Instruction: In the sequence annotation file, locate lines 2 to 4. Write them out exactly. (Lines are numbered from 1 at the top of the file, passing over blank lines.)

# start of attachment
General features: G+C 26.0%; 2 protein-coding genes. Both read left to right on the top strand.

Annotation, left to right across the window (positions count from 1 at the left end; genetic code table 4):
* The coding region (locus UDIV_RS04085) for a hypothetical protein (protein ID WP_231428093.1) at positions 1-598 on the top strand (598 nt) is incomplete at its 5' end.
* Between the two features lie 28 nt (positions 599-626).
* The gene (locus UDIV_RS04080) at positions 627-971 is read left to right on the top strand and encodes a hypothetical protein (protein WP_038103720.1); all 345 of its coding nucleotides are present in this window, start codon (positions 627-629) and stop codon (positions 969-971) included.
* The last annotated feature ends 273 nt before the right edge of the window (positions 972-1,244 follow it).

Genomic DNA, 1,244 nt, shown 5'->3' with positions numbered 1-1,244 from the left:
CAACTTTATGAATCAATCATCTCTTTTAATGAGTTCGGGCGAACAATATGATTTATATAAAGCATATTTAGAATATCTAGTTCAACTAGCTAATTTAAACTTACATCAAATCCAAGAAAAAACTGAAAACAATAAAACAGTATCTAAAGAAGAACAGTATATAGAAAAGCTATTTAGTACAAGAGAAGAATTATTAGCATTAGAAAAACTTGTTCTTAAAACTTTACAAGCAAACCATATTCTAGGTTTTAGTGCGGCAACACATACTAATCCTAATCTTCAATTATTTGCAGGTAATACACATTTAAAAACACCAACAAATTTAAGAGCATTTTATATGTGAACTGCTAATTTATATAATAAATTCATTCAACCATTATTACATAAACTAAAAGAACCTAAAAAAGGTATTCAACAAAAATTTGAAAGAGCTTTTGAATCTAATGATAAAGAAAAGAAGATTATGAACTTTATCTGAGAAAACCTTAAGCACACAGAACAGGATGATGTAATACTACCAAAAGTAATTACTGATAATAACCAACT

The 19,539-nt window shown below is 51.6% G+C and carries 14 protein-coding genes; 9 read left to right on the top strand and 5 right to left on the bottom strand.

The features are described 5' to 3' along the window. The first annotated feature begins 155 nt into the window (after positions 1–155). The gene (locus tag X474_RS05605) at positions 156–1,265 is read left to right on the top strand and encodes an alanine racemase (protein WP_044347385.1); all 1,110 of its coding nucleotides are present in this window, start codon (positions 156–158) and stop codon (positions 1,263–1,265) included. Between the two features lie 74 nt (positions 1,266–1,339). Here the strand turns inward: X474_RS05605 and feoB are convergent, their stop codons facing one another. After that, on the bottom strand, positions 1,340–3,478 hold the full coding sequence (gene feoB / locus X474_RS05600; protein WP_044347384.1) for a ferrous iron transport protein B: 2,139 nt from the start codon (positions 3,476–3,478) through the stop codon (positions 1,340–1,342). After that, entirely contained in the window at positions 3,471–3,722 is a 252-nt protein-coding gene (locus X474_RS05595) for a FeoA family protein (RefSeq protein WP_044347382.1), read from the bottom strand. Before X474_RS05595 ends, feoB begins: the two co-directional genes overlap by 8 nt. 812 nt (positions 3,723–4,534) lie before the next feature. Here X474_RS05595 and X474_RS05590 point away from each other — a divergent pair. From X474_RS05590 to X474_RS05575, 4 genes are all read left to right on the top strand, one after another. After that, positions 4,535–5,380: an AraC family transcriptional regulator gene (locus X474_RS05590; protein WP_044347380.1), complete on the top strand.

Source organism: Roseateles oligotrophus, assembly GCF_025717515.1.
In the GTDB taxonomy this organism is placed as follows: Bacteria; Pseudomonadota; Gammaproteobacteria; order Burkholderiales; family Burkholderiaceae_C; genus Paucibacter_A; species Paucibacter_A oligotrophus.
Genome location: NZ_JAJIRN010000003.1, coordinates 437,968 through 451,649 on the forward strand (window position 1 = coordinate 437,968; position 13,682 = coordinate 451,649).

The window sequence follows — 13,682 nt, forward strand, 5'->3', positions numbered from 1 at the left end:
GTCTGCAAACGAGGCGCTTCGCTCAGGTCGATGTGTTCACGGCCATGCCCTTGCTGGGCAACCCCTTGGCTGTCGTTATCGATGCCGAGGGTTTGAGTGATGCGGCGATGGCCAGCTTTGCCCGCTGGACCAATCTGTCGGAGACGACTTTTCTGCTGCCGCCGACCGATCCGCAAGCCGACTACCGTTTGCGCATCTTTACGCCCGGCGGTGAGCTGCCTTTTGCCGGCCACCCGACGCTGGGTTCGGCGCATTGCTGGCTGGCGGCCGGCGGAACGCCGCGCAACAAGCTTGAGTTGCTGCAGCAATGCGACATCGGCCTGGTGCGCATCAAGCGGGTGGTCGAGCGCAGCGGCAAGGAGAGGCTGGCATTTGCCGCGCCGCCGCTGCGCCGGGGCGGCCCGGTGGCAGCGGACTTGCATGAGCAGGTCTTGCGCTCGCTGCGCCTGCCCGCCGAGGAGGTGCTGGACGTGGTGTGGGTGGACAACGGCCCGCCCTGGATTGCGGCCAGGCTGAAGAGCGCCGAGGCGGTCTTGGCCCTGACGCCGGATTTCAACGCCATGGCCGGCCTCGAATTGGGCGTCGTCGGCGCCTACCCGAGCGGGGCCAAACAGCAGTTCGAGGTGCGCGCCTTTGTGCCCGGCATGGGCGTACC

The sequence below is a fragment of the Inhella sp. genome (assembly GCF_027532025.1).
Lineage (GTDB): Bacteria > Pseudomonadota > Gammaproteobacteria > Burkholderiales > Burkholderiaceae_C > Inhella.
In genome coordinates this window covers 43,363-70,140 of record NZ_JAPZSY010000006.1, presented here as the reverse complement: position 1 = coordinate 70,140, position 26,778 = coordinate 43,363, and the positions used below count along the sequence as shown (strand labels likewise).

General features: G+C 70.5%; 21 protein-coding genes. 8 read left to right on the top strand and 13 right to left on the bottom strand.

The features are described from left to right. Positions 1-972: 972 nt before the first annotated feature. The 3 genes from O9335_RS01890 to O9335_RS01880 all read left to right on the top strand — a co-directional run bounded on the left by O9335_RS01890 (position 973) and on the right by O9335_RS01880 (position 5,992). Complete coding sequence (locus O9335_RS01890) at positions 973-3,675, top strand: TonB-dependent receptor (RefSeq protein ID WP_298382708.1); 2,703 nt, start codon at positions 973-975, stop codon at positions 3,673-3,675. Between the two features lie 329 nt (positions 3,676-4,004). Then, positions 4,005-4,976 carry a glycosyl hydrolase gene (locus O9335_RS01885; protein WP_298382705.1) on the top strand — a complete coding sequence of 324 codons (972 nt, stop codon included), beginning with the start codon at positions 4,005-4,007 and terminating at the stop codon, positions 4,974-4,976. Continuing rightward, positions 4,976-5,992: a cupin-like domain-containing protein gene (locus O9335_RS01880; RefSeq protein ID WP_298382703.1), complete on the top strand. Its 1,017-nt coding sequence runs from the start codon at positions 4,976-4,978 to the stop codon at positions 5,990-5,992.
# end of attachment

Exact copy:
Annotation, left to right across the window (positions count from 1 at the left end; genetic code table 4):
* The coding region (locus UDIV_RS04085) for a hypothetical protein (protein ID WP_231428093.1) at positions 1-598 on the top strand (598 nt) is incomplete at its 5' end.
* Between the two features lie 28 nt (positions 599-626).